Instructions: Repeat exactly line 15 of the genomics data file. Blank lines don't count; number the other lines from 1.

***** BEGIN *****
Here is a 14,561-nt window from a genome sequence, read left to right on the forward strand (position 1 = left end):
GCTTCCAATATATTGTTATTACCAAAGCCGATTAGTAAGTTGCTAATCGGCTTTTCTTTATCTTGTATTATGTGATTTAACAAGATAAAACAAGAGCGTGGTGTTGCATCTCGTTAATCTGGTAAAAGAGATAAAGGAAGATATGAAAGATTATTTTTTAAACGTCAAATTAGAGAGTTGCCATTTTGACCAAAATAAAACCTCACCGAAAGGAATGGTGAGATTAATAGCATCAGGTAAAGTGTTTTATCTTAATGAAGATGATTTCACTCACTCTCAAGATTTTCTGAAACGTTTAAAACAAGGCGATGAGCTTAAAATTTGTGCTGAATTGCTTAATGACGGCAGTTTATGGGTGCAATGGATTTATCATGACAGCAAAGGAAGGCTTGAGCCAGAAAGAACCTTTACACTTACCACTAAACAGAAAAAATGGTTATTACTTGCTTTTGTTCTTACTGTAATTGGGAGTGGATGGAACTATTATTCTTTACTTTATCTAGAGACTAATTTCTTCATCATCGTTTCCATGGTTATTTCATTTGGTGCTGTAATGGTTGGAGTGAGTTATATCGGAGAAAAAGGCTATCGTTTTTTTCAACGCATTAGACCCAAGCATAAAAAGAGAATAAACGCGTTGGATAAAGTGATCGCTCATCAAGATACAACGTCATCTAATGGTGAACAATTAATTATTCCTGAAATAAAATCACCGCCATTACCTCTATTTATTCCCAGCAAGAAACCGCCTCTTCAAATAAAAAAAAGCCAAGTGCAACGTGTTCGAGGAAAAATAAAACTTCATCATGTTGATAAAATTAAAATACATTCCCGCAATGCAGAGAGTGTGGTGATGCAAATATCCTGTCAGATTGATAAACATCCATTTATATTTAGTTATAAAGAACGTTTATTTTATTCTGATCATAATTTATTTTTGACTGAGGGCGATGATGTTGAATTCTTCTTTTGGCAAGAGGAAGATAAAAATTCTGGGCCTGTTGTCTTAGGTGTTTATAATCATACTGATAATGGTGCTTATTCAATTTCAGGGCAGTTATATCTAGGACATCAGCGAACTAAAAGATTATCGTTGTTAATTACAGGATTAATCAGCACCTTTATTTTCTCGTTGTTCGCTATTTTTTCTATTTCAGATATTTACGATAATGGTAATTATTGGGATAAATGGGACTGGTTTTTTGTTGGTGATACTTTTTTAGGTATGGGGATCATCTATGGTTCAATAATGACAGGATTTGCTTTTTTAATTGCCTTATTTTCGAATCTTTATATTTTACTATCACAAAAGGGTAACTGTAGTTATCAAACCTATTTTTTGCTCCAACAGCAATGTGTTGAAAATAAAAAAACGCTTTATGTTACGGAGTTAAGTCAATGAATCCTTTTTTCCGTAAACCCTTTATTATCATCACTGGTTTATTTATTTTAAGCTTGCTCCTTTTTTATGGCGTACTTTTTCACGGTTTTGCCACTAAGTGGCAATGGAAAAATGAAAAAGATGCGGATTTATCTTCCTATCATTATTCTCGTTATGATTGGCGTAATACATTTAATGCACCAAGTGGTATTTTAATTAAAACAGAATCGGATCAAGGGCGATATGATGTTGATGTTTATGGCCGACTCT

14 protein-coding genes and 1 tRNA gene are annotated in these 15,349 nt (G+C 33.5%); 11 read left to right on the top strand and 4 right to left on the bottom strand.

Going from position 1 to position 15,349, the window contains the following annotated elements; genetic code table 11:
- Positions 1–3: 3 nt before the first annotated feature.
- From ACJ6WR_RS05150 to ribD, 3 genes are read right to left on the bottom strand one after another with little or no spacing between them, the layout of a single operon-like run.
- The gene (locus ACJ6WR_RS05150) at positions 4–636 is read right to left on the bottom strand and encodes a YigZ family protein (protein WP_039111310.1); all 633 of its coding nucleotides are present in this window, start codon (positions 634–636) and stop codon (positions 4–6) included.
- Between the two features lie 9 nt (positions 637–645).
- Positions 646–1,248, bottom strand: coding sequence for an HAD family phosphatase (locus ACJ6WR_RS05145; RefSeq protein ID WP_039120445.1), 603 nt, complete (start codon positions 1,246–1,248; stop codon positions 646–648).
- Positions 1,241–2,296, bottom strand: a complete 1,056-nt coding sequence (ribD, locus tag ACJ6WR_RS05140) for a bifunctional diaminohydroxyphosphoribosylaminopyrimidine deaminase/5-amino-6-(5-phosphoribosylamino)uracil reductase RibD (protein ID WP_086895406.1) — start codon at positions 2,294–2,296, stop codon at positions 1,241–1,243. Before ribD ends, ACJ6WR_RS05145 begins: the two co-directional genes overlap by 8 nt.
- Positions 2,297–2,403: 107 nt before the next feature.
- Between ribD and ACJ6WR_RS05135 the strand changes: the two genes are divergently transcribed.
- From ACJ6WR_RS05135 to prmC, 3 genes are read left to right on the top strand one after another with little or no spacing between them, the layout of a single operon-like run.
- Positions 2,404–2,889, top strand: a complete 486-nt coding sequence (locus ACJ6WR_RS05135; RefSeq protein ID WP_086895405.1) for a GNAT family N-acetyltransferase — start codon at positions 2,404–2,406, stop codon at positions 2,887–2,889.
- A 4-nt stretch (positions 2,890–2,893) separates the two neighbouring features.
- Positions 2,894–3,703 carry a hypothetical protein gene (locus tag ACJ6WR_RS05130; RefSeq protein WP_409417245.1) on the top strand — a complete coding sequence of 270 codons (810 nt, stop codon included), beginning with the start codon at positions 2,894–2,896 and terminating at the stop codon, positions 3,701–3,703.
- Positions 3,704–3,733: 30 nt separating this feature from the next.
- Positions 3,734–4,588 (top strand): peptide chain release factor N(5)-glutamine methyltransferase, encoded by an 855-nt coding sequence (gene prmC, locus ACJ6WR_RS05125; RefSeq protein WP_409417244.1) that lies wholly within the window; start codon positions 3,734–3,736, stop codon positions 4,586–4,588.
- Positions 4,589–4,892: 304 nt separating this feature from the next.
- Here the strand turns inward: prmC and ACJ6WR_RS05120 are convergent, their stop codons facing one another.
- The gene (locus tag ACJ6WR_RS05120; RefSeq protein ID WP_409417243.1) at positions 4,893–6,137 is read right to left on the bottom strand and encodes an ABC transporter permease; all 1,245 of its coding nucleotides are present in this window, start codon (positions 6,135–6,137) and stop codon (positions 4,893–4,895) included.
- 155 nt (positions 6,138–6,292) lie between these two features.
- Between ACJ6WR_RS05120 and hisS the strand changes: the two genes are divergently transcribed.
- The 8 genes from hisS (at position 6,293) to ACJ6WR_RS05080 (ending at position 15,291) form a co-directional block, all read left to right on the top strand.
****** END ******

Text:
- A 4-nt stretch (positions 2,890–2,893) separates the two neighbouring features.